Agencies need to redesign themselves around the client.
Updated: Feb 19, 2018
The agency landscape is in a state of flux: clients are increasingly frustrated by agencies' failure to evolve as rapidly as they need.
A report by CreativeBrief found that 68% of agency respondents and 72% of brands believe that 'agency structures, processes and pace of delivery' are not developing at the same rate as a brand's needs. A survey conducted by Joanne Davis Consulting and Scan International stated that 39% of clients discuss their concerns about the agency's performance or make an effort to find other solutions.
What on earth is going on?
The answer may partly lie in that Advertisers born in a digital age are more confident of their own abilities to manage marketing, data and customer relationships. They just don’t believe they have to rely on agencies to do all of this for them.
Added to which, CMOs are under enormous pressure to demonstrate ROI: it’s not just about Brand Awareness anymore. With clients cutting down on agency rosters and more clients turning to in-house solutions, clearly agencies aren’t demonstrating enough value. P&G, as an example, have reduced their agency roster by almost 50% and Unilever are following suit.
And the P&G and Unilever data isn’t just a blip: as many as 62% of clients questioned in the Media 2020 report say they will be using fewer agencies in the future. (ISBA, MediaSense and IPSOS Connect Report 2017.)
As a result agencies are under more pressure from competition, tighter budgets and reduced margins.
Unfortunately the agency responses to these pressures just exacerbates the problems: offer more and work harder!
The 'offer more' or 'do it all' strategy offers claims which are often neither believable nor necessary. As one CMO once put it – "when was the last time an agency told you – actually that’s not our strong point"! KFC's global CMO Jennelle Tilling says she finds the idea of having just one agency "dangerous" because she wants diversity of thought.
And 'work harder' doesn’t seem to be a Millenial employee proposition: Campaign's 2017's Faces to Watch have attacked the ad industry's 'work hard, play hard' culture for being out of touch with the needs of the modern workforce.
Former chief strategy officer at TBWA/London Amelia Torode predicts that the agency world will see 'an outflux of talent' over the next 5 to 10 years as the most talented people extricate themselves from 'big, clunky, networked' agency structures in favour of picking their own projects as freelancers.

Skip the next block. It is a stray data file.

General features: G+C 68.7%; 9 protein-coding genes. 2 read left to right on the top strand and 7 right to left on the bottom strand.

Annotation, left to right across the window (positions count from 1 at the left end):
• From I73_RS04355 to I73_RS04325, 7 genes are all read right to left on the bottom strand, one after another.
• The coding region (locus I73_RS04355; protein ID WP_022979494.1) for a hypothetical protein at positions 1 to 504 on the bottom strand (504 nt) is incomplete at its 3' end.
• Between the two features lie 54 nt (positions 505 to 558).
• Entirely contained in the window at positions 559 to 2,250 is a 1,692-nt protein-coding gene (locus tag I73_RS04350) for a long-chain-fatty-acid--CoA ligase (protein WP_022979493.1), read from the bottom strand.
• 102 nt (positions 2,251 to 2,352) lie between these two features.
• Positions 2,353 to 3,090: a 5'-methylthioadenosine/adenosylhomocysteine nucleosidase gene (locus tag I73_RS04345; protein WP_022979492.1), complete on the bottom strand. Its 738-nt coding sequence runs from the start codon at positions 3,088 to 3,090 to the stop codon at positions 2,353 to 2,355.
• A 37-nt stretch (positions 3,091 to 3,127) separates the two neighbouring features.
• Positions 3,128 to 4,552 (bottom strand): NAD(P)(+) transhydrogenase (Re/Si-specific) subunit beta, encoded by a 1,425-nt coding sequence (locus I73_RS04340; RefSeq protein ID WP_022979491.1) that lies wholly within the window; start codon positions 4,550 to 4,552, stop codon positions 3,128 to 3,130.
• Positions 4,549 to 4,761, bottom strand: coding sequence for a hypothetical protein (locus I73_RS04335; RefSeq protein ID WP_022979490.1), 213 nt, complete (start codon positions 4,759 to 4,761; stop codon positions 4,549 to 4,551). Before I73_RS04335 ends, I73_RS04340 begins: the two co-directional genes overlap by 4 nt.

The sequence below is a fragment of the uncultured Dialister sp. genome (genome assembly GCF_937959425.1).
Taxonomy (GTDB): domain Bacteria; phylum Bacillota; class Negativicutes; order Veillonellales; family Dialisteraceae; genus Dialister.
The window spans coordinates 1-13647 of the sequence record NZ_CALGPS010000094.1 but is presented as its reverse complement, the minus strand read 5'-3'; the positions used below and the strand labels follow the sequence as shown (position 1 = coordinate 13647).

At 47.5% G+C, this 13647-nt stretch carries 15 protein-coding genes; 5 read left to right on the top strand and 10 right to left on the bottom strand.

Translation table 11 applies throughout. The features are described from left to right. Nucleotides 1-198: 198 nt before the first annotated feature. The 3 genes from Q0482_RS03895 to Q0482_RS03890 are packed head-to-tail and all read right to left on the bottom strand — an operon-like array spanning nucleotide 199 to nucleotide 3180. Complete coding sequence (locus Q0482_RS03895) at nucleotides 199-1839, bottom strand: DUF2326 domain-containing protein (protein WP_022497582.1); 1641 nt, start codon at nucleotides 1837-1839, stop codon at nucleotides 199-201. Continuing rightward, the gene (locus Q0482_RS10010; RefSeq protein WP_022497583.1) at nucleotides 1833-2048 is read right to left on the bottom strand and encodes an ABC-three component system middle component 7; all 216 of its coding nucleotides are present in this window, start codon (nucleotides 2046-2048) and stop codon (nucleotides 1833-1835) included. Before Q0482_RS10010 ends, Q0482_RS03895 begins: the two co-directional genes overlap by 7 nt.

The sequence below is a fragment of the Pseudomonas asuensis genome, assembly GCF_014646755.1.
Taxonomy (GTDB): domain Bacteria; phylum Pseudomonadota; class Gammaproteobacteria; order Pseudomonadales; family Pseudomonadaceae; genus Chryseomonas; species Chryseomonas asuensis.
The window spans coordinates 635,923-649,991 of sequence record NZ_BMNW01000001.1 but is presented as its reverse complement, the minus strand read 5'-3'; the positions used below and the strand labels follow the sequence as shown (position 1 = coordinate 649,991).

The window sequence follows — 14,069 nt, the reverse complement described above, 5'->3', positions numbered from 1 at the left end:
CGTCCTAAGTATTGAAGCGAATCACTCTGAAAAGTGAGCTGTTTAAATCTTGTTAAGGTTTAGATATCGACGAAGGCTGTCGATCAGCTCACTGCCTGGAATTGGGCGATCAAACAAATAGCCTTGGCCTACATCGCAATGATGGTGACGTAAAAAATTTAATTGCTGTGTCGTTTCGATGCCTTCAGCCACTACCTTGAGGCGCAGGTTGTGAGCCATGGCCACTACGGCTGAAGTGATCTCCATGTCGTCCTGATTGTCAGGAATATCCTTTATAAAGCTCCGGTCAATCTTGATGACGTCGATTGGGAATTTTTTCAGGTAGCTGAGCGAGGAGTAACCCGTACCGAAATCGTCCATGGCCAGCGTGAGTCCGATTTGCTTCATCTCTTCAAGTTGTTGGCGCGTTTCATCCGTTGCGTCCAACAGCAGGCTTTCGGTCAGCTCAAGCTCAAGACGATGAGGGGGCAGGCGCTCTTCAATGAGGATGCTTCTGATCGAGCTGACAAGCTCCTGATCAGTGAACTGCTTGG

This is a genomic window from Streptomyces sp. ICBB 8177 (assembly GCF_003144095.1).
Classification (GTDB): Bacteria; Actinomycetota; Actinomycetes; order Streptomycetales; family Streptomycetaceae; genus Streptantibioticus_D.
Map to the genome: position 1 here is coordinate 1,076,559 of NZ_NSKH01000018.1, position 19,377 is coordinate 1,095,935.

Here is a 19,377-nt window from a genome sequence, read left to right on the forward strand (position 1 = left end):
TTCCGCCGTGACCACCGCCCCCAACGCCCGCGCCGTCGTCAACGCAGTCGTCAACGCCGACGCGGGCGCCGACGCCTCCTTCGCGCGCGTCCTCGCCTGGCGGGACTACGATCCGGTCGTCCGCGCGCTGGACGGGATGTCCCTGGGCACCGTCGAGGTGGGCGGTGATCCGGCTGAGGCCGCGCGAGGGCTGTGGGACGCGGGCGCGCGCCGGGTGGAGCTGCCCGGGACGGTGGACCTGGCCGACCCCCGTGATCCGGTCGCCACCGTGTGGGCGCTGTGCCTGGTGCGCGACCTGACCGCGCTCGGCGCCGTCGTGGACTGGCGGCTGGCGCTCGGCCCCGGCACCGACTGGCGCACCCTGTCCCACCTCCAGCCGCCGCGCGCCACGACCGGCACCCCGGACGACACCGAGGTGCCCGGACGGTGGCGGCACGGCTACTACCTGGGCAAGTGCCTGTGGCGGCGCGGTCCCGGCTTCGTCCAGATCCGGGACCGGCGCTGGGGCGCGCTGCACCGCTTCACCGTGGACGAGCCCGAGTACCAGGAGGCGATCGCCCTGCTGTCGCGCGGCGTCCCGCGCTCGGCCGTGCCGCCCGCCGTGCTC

'It is now apparent that a shift towards more agile working practices is emerging as an underlying trend shaping the future of agency-client engagement.' (IPA/Econsultancy Report 2017.)
A final point – its clear to us that clients often feel caught between the scale of large networks and the specialist niche agencies: caught between the new Accenture model of 'custodian of the entire brand experience' vs a cluster of specialist agencies requiring full-time management by the marketing team. In the face of these challenges we believe there is another way. And that our approach reflects the need for agility, value and a client focussed outlook.
What clients really need from agencies is flexibility and more tailored expertise – expertise that has been designed around the client agenda – not that of the agency.
Count of Three is a new agency liberated from traditional structures which breed overheads and the need for retainers. We work on a project basis and every project team is put together specifically for the brief-in-hand. Above all, we focus on solving the client's marketing challenge not the agency process. We add to the client team – in-house or agency – and manage that expertise to find the right solution.
We call our approach Be Brief, Be Bright and Be Gone.